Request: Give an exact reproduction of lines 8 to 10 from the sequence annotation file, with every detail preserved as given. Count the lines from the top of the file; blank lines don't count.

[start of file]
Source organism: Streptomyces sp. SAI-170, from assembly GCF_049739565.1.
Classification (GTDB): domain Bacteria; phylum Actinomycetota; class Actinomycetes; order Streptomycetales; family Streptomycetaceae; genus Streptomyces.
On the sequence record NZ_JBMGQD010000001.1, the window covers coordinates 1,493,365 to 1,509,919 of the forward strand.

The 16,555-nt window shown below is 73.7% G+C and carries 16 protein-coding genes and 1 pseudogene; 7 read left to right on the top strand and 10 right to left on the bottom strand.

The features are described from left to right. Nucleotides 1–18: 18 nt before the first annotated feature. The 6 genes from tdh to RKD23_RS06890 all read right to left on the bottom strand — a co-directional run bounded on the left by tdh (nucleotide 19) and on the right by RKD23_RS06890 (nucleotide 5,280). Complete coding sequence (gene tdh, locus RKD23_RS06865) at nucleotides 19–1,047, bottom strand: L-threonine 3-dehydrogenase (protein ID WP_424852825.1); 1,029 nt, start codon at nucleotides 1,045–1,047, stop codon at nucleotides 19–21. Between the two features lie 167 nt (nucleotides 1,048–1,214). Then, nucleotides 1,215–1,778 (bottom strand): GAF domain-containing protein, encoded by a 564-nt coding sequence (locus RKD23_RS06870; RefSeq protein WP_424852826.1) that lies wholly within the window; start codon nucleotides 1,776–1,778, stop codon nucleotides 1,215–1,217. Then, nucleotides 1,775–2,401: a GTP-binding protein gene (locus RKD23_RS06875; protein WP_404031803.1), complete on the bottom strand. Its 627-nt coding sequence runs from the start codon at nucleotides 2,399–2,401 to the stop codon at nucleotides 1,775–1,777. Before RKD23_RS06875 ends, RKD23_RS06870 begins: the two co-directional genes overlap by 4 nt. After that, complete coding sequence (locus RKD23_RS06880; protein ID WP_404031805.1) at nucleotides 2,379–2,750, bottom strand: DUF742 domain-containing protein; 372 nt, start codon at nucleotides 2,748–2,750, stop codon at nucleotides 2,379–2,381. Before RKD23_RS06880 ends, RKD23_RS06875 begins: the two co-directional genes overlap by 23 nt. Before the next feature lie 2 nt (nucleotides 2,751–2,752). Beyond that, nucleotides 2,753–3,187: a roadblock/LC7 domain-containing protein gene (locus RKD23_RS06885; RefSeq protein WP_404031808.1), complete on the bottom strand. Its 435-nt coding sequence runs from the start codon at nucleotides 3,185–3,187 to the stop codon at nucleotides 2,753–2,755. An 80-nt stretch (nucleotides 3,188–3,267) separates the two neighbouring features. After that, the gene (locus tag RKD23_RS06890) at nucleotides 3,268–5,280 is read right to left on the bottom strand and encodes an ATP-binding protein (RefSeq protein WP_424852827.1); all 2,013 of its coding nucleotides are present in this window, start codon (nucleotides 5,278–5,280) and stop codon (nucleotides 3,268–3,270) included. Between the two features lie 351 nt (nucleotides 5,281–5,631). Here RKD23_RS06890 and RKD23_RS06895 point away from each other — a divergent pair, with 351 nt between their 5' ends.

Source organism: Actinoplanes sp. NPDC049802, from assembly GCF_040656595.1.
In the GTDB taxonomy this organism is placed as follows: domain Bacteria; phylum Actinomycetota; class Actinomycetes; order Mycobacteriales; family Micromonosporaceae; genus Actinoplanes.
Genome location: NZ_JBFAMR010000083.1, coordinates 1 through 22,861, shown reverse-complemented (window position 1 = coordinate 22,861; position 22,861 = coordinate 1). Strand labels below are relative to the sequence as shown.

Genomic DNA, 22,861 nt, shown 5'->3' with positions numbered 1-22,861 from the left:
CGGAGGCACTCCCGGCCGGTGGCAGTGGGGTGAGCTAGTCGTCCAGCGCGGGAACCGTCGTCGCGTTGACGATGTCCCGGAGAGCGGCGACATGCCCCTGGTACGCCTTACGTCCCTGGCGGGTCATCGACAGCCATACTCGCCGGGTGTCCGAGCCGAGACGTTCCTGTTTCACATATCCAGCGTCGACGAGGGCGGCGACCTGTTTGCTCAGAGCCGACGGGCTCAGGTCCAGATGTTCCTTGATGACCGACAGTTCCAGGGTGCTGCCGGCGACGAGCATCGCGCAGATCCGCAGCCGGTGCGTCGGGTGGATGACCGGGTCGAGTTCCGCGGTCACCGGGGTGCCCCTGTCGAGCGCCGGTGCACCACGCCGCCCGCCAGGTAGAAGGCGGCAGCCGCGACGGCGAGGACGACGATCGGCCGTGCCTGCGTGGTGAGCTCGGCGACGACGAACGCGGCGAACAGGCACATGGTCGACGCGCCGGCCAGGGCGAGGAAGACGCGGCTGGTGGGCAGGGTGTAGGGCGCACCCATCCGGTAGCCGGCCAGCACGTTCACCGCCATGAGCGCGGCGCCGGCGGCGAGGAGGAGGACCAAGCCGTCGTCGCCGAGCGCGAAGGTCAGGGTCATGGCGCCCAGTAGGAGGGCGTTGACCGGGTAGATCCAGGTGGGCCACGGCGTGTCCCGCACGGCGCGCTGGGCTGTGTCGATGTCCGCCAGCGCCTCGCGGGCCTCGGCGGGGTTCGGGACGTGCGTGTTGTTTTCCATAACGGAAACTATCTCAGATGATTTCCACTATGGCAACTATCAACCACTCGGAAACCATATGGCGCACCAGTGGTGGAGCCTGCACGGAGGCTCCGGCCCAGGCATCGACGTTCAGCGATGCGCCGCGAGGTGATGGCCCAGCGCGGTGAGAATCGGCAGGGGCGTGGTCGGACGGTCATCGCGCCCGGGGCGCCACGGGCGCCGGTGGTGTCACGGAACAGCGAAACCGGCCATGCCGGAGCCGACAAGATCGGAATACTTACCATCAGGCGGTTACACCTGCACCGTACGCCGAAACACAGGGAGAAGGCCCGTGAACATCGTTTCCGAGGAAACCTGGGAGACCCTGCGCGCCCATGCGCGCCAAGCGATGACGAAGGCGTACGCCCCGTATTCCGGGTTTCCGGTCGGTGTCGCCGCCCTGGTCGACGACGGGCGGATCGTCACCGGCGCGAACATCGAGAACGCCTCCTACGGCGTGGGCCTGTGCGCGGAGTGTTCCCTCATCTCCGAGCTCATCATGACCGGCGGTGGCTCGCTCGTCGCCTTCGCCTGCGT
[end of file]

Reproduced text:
Genome location: NZ_JBFAMR010000083.1, coordinates 1 through 22,861, shown reverse-complemented (window position 1 = coordinate 22,861; position 22,861 = coordinate 1). Strand labels below are relative to the sequence as shown.

Genomic DNA, 22,861 nt, shown 5'->3' with positions numbered 1-22,861 from the left:
CGGAGGCACTCCCGGCCGGTGGCAGTGGGGTGAGCTAGTCGTCCAGCGCGGGAACCGTCGTCGCGTTGACGATGTCCCGGAGAGCGGCGACATGCCCCTGGTACGCCTTACGTCCCTGGCGGGTCATCGACAGCCATACTCGCCGGGTGTCCGAGCCGAGACGTTCCTGTTTCACATATCCAGCGTCGACGAGGGCGGCGACCTGTTTGCTCAGAGCCGACGGGCTCAGGTCCAGATGTTCCTTGATGACCGACAGTTCCAGGGTGCTGCCGGCGACGAGCATCGCGCAGATCCGCAGCCGGTGCGTCGGGTGGATGACCGGGTCGAGTTCCGCGGTCACCGGGGTGCCCCTGTCGAGCGCCGGTGCACCACGCCGCCCGCCAGGTAGAAGGCGGCAGCCGCGACGGCGAGGACGACGATCGGCCGTGCCTGCGTGGTGAGCTCGGCGACGACGAACGCGGCGAACAGGCACATGGTCGACGCGCCGGCCAGGGCGAGGAAGACGCGGCTGGTGGGCAGGGTGTAGGGCGCACCCATCCGGTAGCCGGCCAGCACGTTCACCGCCATGAGCGCGGCGCCGGCGGCGAGGAGGAGGACCAAGCCGTCGTCGCCGAGCGCGAAGGTCAGGGTCATGGCGCCCAGTAGGAGGGCGTTGACCGGGTAGATCCAGGTGGGCCACGGCGTGTCCCGCACGGCGCGCTGGGCTGTGTCGATGTCCGCCAGCGCCTCGCGGGCCTCGGCGGGGTTCGGGACGTGCGTGTTGTTTTCCATAACGGAAACTATCTCAGATGATTTCCACTATGGCAACTATCAACCACTCGGAAACCATATGGCGCACCAGTGGTGGAGCCTGCACGGAGGCTCCGGCCCAGGCATCGACGTTCAGCGATGCGCCGCGAGGTGATGGCCCAGCGCGGTGAGAATCGGCAGGGGCGTGGTCGGACGGTCATCGCGCCCGGGGCGCCACGGGCGCCGGTGGTGTCACGGAACAGCGAAACCGGCCATGCCGGAGCCGACAAGATCGGAATACTTACCATCAGGCGGTTACACCTGCACCGTACGCCGAAACACAGGGAGAAGGCCCGTGAACATCGTTTCCGAGGAAACCTGGGAGACCCTGCGCGCCCATGCGCGCCAAGCGATGACGAAGGCGTACGCCCCGTATTCCGGGTTTCCGGTCGGTGTCGCCGCCCTGGTCGACGACGGGCGGATCGTCACCGGCGCGAACATCGAGAACGCCTCCTACGGCGTGGGCCTGTGCGCGGAGTGTTCCCTCATCTCCGAGCTCATCATGACCGGCGGTGGCTCGCTCGTCGCCTTCGCCTGCGT